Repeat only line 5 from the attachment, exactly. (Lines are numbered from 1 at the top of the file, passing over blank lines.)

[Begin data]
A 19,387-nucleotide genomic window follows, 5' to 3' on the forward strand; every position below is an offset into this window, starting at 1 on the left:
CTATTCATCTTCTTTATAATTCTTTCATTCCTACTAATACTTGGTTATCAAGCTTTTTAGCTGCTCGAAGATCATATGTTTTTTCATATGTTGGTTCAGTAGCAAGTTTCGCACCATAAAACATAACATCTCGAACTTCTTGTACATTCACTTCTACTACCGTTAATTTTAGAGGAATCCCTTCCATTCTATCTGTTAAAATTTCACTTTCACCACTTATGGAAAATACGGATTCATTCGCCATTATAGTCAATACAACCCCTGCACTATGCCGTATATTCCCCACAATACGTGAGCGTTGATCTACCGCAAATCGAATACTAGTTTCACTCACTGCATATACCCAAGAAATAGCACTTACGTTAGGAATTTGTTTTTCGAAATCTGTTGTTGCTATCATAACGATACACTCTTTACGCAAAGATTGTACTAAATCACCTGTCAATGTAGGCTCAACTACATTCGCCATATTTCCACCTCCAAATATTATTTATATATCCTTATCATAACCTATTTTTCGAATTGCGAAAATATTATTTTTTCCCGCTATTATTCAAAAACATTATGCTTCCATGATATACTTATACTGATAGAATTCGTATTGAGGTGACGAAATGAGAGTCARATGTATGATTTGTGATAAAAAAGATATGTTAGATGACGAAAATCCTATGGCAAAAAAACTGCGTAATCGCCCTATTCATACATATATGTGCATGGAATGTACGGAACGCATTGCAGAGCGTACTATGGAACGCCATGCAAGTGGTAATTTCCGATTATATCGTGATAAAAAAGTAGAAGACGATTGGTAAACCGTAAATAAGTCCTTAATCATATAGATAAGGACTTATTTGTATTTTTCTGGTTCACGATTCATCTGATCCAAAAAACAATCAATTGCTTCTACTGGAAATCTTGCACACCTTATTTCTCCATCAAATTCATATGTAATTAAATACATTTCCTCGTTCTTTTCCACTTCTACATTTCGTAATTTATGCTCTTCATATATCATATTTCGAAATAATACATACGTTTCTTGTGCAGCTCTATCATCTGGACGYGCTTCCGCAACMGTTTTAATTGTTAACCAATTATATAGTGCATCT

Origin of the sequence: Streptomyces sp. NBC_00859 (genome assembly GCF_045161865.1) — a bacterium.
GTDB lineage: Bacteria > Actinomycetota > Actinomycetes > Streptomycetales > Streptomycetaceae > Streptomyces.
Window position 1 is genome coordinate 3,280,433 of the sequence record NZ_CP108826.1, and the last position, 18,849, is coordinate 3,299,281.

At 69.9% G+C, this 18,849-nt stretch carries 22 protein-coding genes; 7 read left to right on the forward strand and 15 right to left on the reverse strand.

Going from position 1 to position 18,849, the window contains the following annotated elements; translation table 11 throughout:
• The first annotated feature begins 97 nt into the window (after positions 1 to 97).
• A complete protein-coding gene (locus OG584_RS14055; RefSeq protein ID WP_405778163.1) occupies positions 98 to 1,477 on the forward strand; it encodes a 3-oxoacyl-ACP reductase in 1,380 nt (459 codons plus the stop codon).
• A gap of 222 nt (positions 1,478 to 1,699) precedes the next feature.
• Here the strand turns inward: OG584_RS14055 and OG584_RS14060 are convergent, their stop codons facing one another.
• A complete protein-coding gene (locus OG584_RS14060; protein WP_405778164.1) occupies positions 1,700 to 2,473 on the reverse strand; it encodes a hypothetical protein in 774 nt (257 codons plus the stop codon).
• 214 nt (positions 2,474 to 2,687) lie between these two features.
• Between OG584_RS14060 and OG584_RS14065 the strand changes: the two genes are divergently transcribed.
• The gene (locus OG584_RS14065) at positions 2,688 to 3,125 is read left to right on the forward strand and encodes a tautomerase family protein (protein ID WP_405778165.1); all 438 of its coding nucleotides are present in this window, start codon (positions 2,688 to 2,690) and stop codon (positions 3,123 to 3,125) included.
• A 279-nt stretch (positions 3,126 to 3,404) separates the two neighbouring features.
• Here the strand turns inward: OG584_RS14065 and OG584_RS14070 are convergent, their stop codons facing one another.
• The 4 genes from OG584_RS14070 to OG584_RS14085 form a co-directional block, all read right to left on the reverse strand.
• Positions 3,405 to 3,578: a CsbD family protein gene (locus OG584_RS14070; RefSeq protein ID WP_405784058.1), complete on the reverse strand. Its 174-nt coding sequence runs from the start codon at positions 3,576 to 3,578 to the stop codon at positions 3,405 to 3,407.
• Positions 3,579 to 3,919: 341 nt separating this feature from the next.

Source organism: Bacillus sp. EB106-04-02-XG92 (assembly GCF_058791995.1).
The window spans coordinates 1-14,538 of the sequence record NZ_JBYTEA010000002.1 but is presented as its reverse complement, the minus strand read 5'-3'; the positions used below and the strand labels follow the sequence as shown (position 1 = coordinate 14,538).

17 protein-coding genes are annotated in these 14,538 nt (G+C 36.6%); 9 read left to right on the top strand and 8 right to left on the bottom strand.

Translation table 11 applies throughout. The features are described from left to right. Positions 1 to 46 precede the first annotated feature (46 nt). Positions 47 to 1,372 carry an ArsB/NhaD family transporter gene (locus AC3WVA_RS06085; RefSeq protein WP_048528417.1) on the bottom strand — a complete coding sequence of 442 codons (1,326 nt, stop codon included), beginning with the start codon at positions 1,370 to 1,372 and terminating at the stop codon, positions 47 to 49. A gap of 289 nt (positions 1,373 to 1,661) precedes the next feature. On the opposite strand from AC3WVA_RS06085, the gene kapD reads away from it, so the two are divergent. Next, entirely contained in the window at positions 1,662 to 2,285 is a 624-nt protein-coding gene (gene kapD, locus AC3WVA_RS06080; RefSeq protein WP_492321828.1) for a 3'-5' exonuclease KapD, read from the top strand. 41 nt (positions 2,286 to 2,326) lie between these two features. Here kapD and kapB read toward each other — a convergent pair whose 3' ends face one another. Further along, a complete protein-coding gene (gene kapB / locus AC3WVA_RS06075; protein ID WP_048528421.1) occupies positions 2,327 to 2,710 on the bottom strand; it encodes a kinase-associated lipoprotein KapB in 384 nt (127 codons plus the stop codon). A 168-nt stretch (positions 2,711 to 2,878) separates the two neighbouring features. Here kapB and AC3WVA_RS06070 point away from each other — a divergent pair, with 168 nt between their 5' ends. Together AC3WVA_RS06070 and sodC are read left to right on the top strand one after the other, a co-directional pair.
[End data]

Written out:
Window position 1 is genome coordinate 3,280,433 of the sequence record NZ_CP108826.1, and the last position, 18,849, is coordinate 3,299,281.